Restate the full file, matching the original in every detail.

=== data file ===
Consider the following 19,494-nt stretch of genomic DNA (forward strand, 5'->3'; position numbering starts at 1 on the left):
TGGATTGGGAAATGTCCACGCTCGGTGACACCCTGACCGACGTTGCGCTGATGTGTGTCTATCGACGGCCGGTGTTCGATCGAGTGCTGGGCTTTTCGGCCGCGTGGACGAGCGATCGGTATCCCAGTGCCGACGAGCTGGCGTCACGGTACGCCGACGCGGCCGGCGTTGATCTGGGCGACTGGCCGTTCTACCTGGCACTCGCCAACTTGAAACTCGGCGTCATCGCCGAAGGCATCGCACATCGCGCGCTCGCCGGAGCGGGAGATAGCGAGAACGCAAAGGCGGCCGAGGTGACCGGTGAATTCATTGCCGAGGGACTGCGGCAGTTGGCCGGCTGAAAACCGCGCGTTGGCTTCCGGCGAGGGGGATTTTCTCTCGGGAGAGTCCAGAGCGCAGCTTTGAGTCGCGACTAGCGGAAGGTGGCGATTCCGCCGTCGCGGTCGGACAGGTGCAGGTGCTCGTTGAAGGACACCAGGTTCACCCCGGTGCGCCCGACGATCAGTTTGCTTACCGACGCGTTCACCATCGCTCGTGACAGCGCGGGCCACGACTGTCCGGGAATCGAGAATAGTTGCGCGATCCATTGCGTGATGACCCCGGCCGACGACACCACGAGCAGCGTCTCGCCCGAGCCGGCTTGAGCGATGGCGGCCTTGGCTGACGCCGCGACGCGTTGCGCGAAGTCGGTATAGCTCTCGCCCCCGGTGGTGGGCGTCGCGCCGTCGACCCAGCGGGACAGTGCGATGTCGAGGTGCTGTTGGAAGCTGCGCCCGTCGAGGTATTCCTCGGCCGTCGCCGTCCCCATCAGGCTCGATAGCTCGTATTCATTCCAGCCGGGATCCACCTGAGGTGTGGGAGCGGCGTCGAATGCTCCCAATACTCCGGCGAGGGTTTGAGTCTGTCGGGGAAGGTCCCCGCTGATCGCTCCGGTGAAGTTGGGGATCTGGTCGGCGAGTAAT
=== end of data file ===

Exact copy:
Consider the following 19,494-nt stretch of genomic DNA (forward strand, 5'->3'; position numbering starts at 1 on the left):
TGGATTGGGAAATGTCCACGCTCGGTGACACCCTGACCGACGTTGCGCTGATGTGTGTCTATCGACGGCCGGTGTTCGATCGAGTGCTGGGCTTTTCGGCCGCGTGGACGAGCGATCGGTATCCCAGTGCCGACGAGCTGGCGTCACGGTACGCCGACGCGGCCGGCGTTGATCTGGGCGACTGGCCGTTCTACCTGGCACTCGCCAACTTGAAACTCGGCGTCATCGCCGAAGGCATCGCACATCGCGCGCTCGCCGGAGCGGGAGATAGCGAGAACGCAAAGGCGGCCGAGGTGACCGGTGAATTCATTGCCGAGGGACTGCGGCAGTTGGCCGGCTGAAAACCGCGCGTTGGCTTCCGGCGAGGGGGATTTTCTCTCGGGAGAGTCCAGAGCGCAGCTTTGAGTCGCGACTAGCGGAAGGTGGCGATTCCGCCGTCGCGGTCGGACAGGTGCAGGTGCTCGTTGAAGGACACCAGGTTCACCCCGGTGCGCCCGACGATCAGTTTGCTTACCGACGCGTTCACCATCGCTCGTGACAGCGCGGGCCACGACTGTCCGGGAATCGAGAATAGTTGCGCGATCCATTGCGTGATGACCCCGGCCGACGACACCACGAGCAGCGTCTCGCCCGAGCCGGCTTGAGCGATGGCGGCCTTGGCTGACGCCGCGACGCGTTGCGCGAAGTCGGTATAGCTCTCGCCCCCGGTGGTGGGCGTCGCGCCGTCGACCCAGCGGGACAGTGCGATGTCGAGGTGCTGTTGGAAGCTGCGCCCGTCGAGGTATTCCTCGGCCGTCGCCGTCCCCATCAGGCTCGATAGCTCGTATTCATTCCAGCCGGGATCCACCTGAGGTGTGGGAGCGGCGTCGAATGCTCCCAATACTCCGGCGAGGGTTTGAGTCTGTCGGGGAAGGTCCCCGCTGATCGCTCCGGTGAAGTTGGGGATCTGGTCGGCGAGTAAT